On the other hand, students who have parents that have a work-life balance, take on challenges with a positive attitude, and are present in the moment, often thrive in our classrooms. They tackle challenges calmly and cooly, they have better resilience, and a stronger sense of self. These students do well in our classrooms, the school yard, and with friends.
There is no way that stresses can be eliminated in our lives. We deal with different kinds of stressors all day long. However you deal with these pressures in your life, always take the time to talk to your children about it. This, after all, is talking about balance. It is OK for your child to see you frustrated or irritated. These are all very real emotions that they will encounter and feel in their lifetime. What is important is that you address it with them before they take these observations elsewhere. Just as you would walk through each step of what your doing with an infant to expose them to language, walk your child through your thought process when you reacted so emotionally to an unsavory event. Get them involved by asking them how they thought the reaction helped or hurt the situation. It shows them that it is OK to react to frustrations and reflect on better ways to deal with these unexpected situations.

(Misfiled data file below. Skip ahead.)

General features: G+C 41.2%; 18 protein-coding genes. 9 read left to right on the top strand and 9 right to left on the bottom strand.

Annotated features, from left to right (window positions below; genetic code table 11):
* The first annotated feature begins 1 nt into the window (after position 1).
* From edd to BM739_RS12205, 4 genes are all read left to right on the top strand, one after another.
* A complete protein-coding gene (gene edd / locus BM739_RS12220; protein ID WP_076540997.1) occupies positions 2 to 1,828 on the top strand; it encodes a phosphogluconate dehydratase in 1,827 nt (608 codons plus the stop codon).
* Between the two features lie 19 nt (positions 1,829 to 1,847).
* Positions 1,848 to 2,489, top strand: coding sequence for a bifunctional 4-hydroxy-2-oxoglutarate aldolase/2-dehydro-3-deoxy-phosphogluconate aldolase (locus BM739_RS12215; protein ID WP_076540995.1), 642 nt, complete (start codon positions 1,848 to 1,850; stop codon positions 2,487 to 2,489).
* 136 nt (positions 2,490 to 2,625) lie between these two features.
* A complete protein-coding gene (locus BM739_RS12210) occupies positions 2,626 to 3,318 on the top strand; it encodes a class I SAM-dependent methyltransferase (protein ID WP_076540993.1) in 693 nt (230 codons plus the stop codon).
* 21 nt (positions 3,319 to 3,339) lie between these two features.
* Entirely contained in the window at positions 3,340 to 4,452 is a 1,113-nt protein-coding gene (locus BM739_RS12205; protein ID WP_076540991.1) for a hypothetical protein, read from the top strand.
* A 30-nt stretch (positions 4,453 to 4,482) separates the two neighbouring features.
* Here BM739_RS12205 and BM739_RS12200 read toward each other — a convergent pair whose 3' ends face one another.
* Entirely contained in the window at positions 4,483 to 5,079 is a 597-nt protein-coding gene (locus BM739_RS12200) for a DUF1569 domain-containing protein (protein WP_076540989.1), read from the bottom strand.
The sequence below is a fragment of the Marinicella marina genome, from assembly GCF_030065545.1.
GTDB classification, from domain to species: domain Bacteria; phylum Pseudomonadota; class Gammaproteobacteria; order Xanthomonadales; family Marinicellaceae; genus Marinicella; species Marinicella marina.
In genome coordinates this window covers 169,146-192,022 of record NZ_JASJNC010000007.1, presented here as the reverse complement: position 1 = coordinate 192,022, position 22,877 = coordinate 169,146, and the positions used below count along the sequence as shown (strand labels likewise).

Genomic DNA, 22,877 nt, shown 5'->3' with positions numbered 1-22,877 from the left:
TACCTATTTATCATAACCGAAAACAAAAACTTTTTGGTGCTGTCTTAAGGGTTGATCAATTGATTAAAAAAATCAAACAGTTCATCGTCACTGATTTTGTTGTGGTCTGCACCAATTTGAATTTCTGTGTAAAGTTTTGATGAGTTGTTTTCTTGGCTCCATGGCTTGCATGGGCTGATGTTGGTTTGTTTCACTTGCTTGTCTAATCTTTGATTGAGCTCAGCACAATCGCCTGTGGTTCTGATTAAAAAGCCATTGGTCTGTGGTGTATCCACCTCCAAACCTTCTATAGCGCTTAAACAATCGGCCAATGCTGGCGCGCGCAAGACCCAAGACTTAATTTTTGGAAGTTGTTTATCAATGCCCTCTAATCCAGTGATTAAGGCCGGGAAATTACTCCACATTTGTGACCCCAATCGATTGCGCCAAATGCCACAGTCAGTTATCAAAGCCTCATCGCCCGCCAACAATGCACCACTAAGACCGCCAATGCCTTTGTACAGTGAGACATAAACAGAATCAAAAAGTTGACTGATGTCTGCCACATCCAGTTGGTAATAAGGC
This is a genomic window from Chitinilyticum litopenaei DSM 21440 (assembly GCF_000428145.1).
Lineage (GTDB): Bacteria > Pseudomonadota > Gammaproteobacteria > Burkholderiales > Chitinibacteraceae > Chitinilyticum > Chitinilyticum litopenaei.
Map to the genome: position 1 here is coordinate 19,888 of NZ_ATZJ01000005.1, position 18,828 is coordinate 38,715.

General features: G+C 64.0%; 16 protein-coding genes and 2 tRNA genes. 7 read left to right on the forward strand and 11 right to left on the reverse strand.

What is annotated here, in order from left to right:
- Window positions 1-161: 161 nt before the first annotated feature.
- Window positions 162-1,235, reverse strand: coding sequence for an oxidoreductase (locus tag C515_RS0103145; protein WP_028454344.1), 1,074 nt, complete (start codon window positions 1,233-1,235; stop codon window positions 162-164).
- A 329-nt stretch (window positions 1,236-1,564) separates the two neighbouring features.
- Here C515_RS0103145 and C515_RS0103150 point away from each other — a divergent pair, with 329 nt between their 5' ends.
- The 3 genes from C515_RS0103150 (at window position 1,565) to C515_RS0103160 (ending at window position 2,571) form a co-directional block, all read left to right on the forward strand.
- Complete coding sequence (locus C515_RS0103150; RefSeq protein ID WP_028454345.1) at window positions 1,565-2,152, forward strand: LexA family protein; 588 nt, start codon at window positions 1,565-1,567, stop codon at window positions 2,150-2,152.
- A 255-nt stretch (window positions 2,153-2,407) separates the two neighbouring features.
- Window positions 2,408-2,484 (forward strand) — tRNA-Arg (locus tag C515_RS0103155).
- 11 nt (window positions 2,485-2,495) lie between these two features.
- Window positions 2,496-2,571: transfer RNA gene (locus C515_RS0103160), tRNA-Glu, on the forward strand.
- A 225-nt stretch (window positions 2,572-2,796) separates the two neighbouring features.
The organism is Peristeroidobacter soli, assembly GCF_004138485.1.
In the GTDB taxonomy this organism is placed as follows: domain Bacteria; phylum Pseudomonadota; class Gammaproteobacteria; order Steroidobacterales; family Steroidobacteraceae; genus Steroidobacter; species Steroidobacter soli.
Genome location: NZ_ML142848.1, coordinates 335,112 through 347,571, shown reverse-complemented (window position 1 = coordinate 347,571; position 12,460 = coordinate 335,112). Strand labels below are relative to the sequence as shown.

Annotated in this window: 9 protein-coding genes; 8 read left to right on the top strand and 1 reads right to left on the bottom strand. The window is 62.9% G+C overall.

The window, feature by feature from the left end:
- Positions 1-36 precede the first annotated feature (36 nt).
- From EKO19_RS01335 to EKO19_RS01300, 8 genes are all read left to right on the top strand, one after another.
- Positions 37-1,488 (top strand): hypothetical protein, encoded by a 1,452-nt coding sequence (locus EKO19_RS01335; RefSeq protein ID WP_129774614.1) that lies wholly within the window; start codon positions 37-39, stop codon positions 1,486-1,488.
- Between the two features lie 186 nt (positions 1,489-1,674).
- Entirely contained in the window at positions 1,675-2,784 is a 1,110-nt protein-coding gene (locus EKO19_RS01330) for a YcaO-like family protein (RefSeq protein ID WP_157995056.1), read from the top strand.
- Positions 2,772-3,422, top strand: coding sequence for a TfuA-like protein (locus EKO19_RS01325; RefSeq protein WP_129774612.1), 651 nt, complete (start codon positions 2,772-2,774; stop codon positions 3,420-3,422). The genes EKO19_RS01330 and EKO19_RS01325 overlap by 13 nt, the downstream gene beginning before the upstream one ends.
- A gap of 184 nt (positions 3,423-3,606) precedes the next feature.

Being a parent is an all day every day job without any sick or vacation days. Everyone is doing the best they can. If you are feeling overwhelmed, stressed, and unbalanced, sometimes it’s nice to have a reminder that it is okay to slow down, cancel plans, and just take some time to get things back in order. It will make a more balanced life for you and for your children. The key is to not be perfect all the time, but to have an awareness when you need to create more balance.